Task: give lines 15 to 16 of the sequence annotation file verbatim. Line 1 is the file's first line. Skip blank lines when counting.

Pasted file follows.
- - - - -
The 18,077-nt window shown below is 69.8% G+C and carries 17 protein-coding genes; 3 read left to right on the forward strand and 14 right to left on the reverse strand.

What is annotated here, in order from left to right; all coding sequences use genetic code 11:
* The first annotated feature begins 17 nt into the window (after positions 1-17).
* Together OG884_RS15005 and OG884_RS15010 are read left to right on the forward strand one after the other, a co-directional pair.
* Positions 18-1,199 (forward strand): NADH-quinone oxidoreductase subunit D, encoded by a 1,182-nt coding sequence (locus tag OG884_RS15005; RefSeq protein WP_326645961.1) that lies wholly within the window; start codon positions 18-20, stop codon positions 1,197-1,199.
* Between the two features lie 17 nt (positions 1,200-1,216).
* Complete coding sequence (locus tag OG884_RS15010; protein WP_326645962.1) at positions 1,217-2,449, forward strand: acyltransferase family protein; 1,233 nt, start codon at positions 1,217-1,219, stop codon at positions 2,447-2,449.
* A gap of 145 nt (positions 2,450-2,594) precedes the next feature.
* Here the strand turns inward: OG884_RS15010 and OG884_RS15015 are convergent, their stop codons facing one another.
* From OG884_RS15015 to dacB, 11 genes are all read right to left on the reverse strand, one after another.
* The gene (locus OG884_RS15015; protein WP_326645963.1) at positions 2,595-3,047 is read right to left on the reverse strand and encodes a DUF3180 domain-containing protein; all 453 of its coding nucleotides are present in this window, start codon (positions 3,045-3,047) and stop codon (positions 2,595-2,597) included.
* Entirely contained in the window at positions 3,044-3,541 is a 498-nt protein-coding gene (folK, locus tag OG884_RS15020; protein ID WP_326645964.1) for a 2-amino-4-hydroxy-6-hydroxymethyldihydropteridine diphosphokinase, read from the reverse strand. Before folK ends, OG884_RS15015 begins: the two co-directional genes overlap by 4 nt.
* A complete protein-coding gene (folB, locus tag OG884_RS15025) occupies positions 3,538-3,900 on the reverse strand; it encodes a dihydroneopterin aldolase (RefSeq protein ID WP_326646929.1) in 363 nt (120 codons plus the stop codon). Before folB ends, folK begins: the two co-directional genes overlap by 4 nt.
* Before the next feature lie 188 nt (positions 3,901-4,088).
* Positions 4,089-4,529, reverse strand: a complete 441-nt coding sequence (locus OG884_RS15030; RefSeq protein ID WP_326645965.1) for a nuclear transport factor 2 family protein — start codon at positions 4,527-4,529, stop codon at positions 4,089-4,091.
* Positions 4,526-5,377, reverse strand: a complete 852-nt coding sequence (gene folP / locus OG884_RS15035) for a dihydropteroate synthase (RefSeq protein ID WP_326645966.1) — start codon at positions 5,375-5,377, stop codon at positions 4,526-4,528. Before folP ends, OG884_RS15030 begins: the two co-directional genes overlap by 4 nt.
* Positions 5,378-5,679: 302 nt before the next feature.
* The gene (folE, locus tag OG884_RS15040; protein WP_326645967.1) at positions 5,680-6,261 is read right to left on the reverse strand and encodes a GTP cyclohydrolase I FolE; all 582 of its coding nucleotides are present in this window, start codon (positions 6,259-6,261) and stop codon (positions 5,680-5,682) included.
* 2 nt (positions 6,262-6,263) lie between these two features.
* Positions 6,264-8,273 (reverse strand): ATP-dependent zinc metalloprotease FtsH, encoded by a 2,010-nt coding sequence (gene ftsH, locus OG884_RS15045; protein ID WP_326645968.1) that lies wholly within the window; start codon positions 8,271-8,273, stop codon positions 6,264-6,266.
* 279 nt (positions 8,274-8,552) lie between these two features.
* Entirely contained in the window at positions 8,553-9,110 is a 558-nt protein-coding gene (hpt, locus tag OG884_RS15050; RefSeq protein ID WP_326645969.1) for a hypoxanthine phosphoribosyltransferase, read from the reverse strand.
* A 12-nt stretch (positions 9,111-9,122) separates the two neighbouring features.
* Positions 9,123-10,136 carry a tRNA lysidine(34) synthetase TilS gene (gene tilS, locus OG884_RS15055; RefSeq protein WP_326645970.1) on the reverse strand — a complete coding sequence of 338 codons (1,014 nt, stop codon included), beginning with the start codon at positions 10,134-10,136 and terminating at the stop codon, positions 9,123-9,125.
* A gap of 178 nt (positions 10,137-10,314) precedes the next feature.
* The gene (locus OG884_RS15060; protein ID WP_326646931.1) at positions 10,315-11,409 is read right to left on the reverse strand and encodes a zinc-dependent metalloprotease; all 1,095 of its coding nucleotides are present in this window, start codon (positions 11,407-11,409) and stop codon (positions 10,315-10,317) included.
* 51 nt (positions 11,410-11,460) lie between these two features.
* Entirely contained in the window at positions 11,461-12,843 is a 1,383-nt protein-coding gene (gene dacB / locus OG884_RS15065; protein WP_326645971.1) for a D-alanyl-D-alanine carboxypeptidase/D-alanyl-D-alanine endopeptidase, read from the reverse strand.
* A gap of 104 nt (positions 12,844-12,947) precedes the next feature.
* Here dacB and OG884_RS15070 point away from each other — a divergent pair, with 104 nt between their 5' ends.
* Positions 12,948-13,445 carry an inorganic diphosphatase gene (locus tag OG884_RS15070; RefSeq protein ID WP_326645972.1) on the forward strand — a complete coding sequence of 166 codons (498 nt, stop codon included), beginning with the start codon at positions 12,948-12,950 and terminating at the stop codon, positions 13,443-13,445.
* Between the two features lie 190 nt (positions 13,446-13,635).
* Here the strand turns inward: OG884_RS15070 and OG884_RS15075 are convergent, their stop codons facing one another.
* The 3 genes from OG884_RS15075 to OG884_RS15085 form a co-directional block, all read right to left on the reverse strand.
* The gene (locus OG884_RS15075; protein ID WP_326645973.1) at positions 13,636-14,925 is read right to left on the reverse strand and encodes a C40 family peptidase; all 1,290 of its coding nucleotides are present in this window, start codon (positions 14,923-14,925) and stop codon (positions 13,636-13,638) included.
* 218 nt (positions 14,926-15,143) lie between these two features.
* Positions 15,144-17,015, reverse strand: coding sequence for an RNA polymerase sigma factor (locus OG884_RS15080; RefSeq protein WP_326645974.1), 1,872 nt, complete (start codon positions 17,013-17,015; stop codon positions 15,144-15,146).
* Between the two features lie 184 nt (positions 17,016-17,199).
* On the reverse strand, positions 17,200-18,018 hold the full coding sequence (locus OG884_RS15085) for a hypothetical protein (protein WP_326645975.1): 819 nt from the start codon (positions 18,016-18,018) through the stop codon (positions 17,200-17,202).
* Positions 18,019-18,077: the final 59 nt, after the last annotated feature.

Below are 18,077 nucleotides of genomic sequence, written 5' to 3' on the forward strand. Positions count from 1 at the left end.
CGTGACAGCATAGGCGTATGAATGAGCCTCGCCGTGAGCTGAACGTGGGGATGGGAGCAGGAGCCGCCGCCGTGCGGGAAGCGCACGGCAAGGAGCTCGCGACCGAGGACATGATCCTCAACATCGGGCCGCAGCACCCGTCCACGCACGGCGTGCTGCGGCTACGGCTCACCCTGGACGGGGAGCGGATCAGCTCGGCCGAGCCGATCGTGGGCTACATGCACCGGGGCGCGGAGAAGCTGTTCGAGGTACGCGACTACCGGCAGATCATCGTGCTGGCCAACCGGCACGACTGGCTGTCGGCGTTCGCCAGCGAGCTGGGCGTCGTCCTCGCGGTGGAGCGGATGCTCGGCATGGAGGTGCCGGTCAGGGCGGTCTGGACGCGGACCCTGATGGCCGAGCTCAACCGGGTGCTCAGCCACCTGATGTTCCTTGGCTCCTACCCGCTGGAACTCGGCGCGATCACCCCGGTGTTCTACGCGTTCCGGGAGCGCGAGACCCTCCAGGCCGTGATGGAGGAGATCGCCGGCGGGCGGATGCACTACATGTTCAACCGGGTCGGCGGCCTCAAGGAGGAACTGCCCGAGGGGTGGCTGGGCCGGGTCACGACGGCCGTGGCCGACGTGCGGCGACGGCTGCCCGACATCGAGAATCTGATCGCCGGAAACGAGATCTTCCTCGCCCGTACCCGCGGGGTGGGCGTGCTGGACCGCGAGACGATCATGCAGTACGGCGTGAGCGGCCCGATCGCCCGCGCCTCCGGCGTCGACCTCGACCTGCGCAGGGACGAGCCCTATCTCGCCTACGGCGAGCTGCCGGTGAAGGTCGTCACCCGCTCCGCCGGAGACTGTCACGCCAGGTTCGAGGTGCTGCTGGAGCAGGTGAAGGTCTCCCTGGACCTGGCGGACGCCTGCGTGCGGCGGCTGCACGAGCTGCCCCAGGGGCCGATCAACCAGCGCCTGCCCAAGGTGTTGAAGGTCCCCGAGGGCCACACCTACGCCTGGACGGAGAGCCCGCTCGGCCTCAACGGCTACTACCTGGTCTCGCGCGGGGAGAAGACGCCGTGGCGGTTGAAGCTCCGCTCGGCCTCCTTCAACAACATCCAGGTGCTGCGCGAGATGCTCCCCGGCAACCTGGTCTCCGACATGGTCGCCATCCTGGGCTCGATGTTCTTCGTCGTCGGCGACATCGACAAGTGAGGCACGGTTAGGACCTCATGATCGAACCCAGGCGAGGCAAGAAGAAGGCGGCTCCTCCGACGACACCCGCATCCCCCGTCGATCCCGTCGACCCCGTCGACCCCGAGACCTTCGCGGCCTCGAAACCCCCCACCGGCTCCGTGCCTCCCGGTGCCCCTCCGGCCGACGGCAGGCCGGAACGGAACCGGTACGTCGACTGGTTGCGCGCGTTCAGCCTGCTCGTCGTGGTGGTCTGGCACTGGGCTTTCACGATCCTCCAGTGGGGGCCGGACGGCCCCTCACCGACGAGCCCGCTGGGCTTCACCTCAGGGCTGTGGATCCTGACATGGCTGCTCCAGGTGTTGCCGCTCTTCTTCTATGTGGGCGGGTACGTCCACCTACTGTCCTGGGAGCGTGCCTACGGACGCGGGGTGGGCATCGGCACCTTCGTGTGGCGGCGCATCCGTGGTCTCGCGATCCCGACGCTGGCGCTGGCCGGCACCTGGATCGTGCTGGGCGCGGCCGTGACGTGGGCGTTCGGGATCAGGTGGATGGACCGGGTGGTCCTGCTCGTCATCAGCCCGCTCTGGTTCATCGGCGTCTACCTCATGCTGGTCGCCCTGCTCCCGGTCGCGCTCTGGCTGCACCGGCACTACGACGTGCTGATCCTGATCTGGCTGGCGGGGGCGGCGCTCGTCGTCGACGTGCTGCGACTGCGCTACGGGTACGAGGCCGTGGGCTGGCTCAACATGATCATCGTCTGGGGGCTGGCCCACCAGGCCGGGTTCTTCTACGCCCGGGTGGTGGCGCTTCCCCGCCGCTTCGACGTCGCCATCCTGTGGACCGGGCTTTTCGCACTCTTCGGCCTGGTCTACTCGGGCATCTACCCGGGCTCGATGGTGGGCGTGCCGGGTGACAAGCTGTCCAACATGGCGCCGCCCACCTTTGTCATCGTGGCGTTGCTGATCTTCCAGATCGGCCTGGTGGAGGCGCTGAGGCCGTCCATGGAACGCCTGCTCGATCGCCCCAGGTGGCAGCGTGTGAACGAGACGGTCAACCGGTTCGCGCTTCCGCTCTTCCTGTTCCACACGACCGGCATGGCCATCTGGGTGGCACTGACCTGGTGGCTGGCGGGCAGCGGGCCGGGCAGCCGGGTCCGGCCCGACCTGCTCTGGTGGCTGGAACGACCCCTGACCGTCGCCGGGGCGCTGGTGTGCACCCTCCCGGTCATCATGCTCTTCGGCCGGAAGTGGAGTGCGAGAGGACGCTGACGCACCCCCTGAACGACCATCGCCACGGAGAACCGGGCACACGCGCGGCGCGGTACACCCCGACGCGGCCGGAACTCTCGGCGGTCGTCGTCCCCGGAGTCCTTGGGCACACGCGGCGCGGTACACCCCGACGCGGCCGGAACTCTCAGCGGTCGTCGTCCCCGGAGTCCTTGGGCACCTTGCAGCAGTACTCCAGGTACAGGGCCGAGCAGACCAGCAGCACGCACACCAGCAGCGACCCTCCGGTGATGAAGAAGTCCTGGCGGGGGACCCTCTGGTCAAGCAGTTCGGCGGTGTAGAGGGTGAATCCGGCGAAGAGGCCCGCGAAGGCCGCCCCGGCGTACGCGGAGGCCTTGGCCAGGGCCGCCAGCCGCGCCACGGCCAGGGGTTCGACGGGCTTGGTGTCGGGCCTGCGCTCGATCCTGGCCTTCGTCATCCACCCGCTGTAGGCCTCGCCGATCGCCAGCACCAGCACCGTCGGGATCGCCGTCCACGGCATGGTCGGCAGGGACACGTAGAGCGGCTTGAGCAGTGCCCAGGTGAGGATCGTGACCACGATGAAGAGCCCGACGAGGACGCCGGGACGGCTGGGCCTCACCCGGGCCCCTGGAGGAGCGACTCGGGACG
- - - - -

* Positions 4,089-4,529, reverse strand: a complete 441-nt coding sequence (locus OG884_RS15030; RefSeq protein ID WP_326645965.1) for a nuclear transport factor 2 family protein — start codon at positions 4,527-4,529, stop codon at positions 4,089-4,091.
* Positions 4,526-5,377, reverse strand: a complete 852-nt coding sequence (gene folP / locus OG884_RS15035) for a dihydropteroate synthase (RefSeq protein ID WP_326645966.1) — start codon at positions 5,375-5,377, stop codon at positions 4,526-4,528. Before folP ends, OG884_RS15030 begins: the two co-directional genes overlap by 4 nt.